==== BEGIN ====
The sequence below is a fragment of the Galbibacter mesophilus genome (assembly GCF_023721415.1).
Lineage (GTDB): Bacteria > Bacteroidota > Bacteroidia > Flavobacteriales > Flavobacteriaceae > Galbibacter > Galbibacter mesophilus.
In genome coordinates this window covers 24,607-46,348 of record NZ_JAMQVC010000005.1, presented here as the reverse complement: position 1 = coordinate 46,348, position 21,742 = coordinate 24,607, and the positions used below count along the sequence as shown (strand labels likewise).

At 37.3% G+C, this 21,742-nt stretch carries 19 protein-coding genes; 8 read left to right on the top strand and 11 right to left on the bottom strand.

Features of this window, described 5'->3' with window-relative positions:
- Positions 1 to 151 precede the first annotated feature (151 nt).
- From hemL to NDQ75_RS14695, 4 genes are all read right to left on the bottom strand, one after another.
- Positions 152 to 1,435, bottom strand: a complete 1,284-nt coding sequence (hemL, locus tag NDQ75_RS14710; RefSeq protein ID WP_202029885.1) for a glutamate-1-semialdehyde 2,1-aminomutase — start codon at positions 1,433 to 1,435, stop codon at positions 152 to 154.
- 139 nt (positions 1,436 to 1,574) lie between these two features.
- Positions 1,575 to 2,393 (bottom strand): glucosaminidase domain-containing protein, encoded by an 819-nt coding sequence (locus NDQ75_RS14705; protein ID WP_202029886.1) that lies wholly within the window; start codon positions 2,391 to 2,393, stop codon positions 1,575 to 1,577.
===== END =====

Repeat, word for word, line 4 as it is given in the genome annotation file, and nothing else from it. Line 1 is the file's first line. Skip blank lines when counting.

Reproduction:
At 37.3% G+C, this 21,742-nt stretch carries 19 protein-coding genes; 8 read left to right on the top strand and 11 right to left on the bottom strand.